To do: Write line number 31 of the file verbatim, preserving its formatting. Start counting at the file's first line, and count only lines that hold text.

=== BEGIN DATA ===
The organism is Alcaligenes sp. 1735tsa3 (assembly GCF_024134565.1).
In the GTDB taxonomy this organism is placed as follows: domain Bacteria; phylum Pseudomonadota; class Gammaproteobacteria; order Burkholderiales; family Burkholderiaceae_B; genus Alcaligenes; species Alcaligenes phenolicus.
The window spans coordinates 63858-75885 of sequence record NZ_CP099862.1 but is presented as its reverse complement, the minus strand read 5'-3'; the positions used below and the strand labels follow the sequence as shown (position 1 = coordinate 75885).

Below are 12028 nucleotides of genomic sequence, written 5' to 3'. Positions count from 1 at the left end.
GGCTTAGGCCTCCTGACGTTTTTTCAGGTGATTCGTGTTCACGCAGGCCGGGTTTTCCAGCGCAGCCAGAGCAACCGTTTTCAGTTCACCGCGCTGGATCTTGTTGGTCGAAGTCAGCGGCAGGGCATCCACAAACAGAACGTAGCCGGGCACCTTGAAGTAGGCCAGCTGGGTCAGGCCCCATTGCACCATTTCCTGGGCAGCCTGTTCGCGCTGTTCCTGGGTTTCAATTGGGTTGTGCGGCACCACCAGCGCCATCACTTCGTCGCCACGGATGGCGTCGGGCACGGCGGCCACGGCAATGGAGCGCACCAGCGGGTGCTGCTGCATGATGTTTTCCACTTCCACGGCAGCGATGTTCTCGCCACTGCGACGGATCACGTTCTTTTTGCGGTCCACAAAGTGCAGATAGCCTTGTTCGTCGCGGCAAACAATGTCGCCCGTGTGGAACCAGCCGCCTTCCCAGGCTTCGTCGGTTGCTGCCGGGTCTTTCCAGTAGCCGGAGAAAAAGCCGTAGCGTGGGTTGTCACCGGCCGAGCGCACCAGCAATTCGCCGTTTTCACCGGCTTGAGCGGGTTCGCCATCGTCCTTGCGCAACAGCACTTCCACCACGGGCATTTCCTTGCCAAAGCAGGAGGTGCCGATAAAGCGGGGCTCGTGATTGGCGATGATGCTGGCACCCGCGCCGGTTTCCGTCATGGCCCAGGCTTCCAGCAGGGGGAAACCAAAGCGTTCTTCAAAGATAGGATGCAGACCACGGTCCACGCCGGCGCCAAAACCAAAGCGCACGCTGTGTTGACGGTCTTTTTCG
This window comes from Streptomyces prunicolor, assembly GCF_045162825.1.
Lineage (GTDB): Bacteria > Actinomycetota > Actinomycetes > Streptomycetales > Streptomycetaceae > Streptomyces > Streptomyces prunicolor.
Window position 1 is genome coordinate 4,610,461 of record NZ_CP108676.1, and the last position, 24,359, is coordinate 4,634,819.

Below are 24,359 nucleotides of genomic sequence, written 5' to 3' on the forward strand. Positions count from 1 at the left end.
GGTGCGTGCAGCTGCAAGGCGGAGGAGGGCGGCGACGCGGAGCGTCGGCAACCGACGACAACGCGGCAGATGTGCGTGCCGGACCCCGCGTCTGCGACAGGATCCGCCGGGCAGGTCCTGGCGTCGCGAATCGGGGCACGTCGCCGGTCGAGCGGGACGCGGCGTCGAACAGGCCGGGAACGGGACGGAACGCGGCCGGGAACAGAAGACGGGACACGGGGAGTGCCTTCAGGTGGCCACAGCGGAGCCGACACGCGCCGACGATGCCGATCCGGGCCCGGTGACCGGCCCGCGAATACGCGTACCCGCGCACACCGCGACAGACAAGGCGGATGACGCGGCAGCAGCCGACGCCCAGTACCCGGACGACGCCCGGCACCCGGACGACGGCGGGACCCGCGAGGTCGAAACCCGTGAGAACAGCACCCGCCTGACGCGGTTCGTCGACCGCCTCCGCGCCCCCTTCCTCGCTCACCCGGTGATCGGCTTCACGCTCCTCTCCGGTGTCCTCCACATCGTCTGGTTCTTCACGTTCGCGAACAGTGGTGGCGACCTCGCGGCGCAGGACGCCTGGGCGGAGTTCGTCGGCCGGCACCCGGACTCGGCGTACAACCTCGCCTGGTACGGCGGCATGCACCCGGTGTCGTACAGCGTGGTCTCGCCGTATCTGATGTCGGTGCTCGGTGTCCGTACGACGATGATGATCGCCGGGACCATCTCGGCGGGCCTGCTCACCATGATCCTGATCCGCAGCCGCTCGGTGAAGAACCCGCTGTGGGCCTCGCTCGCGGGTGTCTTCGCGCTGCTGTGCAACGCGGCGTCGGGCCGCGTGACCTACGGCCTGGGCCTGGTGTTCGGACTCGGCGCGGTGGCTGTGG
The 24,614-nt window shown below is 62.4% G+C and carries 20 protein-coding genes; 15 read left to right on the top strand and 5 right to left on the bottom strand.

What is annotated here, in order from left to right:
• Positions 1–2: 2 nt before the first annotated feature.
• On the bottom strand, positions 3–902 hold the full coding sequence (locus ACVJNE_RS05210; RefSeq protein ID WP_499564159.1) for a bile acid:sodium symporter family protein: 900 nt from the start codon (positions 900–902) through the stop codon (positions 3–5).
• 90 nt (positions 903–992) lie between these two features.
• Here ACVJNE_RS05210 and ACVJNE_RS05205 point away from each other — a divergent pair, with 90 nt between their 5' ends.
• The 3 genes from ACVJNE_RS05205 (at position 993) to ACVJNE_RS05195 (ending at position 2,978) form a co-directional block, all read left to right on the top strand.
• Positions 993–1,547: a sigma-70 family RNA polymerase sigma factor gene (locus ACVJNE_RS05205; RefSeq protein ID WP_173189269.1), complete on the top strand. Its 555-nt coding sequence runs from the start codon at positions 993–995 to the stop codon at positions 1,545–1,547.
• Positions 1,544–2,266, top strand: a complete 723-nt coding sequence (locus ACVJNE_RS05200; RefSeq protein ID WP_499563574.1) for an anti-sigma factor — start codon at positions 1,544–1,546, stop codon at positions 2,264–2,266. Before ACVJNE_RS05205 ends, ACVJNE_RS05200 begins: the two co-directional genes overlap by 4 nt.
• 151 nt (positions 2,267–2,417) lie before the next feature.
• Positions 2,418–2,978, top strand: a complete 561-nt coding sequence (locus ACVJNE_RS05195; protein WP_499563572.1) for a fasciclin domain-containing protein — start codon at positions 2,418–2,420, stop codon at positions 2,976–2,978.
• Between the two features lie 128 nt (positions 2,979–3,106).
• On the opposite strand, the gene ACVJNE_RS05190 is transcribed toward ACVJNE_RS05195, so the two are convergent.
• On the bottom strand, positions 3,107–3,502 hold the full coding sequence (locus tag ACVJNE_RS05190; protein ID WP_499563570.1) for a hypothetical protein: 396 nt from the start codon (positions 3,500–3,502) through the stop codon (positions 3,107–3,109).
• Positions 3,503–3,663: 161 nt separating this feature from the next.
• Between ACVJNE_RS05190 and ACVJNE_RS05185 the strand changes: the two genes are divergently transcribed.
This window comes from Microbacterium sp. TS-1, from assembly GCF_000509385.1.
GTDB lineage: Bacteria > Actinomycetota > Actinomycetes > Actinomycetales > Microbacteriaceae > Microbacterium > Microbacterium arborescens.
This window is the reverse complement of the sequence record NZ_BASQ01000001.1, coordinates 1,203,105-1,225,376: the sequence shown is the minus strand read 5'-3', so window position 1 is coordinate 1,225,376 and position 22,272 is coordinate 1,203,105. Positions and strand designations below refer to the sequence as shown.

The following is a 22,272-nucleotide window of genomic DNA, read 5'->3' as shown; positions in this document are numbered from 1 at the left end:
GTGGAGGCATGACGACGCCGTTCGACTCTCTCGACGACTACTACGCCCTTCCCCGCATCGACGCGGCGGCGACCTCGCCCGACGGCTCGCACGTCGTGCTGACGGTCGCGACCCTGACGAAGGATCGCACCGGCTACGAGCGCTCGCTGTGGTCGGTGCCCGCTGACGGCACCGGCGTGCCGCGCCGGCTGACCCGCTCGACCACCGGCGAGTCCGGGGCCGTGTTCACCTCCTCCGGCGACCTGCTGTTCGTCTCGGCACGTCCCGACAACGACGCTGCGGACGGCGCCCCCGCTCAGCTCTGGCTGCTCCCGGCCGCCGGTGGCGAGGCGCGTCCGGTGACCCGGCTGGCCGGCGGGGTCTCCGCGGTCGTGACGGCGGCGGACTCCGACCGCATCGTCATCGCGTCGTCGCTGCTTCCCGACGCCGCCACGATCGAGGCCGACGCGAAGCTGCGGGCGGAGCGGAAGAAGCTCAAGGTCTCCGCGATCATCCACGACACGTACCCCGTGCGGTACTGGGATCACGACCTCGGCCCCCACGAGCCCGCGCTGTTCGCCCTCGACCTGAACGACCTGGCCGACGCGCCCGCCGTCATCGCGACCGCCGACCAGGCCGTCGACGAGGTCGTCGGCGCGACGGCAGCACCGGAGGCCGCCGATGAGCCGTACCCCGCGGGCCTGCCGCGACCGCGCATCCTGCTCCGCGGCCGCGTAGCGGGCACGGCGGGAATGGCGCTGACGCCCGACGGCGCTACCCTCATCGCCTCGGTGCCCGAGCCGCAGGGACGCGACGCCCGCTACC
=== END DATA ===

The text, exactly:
GTGGAGGCATGACGACGCCGTTCGACTCTCTCGACGACTACTACGCCCTTCCCCGCATCGACGCGGCGGCGACCTCGCCCGACGGCTCGCACGTCGTGCTGACGGTCGCGACCCTGACGAAGGATCGCACCGGCTACGAGCGCTCGCTGTGGTCGGTGCCCGCTGACGGCACCGGCGTGCCGCGCCGGCTGACCCGCTCGACCACCGGCGAGTCCGGGGCCGTGTTCACCTCCTCCGGCGACCTGCTGTTCGTCTCGGCACGTCCCGACAACGACGCTGCGGACGGCGCCCCCGCTCAGCTCTGGCTGCTCCCGGCCGCCGGTGGCGAGGCGCGTCCGGTGACCCGGCTGGCCGGCGGGGTCTCCGCGGTCGTGACGGCGGCGGACTCCGACCGCATCGTCATCGCGTCGTCGCTGCTTCCCGACGCCGCCACGATCGAGGCCGACGCGAAGCTGCGGGCGGAGCGGAAGAAGCTCAAGGTCTCCGCGATCATCCACGACACGTACCCCGTGCGGTACTGGGATCACGACCTCGGCCCCCACGAGCCCGCGCTGTTCGCCCTCGACCTGAACGACCTGGCCGACGCGCCCGCCGTCATCGCGACCGCCGACCAGGCCGTCGACGAGGTCGTCGGCGCGACGGCAGCACCGGAGGCCGCCGATGAGCCGTACCCCGCGGGCCTGCCGCGACCGCGCATCCTGCTCCGCGGCCGCGTAGCGGGCACGGCGGGAATGGCGCTGACGCCCGACGGCGCTACCCTCATCGCCTCGGTGCCCGAGCCGCAGGGACGCGACGCCCGCTACC